For the troops on the front lines and the colonels in the rear—and just about everyone in between—the big news in Iraq every day is that they’re still alive and healthy. When it comes to Senate votes on the U.S. presence in Iraq, Sunday talk shows thrashing out length of deployment and stateside pundits talking to themselves, nearly every grunt, airman, sailor, soldier and Marine I speak with just doesn’t care. . . .

During last month’s heated, all-night debate on Capitol Hill about when and if the U.S. should withdraw from Iraq, I asked several military officers of different ages and ranks about their thoughts on a potential pullout. Nearly every one stressed how important his or her work here has been—and will be. “If we leave within months, Iraq will be a province of Iran,” one colonel said. “Everyone with any education or skills who hasn’t already left will end up leaving.”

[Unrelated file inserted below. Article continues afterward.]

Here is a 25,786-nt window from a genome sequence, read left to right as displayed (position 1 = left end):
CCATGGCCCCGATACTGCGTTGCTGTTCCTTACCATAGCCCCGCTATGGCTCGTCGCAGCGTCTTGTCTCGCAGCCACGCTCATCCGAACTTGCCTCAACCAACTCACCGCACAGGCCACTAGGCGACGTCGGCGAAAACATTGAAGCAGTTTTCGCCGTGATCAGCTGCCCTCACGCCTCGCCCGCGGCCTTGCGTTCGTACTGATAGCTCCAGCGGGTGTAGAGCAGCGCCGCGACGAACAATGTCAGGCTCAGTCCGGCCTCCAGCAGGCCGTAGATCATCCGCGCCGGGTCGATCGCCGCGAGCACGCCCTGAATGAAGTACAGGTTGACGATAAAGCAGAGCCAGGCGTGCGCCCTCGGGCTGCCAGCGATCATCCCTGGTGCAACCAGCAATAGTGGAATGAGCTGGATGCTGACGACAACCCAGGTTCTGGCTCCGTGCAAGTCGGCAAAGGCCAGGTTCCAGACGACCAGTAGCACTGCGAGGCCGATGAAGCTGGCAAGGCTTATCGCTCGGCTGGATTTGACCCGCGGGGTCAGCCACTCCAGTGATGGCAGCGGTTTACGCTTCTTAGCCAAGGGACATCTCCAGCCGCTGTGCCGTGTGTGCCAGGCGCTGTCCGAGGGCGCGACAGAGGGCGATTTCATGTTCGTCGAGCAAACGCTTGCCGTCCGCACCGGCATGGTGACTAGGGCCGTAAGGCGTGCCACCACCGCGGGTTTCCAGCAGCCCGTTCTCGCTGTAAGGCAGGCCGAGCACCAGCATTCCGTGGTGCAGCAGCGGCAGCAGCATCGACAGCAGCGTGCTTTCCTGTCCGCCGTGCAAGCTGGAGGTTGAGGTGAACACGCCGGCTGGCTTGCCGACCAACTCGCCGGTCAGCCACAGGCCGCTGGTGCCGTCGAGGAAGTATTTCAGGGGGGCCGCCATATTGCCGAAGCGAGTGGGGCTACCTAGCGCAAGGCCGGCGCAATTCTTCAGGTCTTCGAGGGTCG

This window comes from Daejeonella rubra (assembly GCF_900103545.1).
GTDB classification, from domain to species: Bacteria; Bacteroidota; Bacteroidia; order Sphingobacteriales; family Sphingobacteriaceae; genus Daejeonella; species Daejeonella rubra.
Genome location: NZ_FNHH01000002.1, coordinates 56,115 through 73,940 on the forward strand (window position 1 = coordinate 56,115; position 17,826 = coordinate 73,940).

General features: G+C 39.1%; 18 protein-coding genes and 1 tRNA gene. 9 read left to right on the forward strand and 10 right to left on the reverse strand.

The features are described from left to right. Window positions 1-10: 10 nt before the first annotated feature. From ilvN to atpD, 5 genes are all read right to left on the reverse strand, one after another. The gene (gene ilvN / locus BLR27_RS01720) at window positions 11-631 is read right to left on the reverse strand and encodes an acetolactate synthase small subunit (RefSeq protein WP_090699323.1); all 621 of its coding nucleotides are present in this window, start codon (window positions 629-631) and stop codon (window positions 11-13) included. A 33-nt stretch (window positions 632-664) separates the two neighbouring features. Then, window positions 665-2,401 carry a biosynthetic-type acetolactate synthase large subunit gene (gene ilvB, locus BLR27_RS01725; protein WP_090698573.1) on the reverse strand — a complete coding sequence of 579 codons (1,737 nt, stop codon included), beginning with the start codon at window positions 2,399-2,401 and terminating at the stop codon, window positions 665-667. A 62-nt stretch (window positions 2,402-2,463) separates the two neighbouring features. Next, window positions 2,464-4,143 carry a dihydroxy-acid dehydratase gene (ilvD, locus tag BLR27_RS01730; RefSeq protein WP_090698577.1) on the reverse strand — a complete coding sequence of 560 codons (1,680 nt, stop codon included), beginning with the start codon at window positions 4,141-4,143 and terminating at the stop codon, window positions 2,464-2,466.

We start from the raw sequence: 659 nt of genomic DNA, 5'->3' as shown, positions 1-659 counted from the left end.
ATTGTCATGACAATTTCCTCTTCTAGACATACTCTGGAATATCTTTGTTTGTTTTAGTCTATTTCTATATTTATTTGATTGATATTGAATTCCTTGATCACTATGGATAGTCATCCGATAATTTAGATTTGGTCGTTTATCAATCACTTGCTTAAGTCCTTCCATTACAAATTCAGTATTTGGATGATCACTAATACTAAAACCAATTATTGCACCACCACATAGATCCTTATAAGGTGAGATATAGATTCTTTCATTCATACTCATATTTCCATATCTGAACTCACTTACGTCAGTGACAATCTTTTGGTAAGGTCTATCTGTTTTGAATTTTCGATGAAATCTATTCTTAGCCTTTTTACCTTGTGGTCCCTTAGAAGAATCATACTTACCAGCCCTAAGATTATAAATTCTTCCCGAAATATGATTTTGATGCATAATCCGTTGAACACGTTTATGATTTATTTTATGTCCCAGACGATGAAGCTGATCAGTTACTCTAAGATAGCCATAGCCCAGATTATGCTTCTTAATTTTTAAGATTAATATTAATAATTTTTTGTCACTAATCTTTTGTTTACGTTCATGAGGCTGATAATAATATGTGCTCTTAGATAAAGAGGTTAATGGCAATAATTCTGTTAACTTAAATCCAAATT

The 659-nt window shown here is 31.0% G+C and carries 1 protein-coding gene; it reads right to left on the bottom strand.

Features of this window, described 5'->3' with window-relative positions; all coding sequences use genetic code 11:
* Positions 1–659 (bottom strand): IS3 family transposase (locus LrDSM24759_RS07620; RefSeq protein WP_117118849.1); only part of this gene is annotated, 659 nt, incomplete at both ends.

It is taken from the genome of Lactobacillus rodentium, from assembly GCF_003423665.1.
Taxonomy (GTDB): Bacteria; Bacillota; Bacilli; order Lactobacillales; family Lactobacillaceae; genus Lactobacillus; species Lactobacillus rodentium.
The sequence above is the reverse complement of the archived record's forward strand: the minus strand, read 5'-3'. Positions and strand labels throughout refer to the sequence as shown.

A mortarman with the 25th Infantry stationed in Tal Afar stressed that he thought the American media has not been reporting what really goes on during daily ops across the war zone. “It’s all about body counts,” he said. Marines out in the former Wild West of Anbar province said the same. They are proud of the job they’ve done in cleaning up what was once considered a lost, Al Qaeda-infested area. They wondered why America hasn’t heard MORE of that news.

A sergeant 1st class with the 5th Battalion, 7th Cavalry, whose unit is attached to the Marines near Habbaniyah, patrols daily around Al Anbar province. This is his third tour, and he’s confident that progress is being made, despite what he calls early missteps in policy. “I think [Americans] understand our sacrifice, but they don’t understand that we’re just not ready to leave.”

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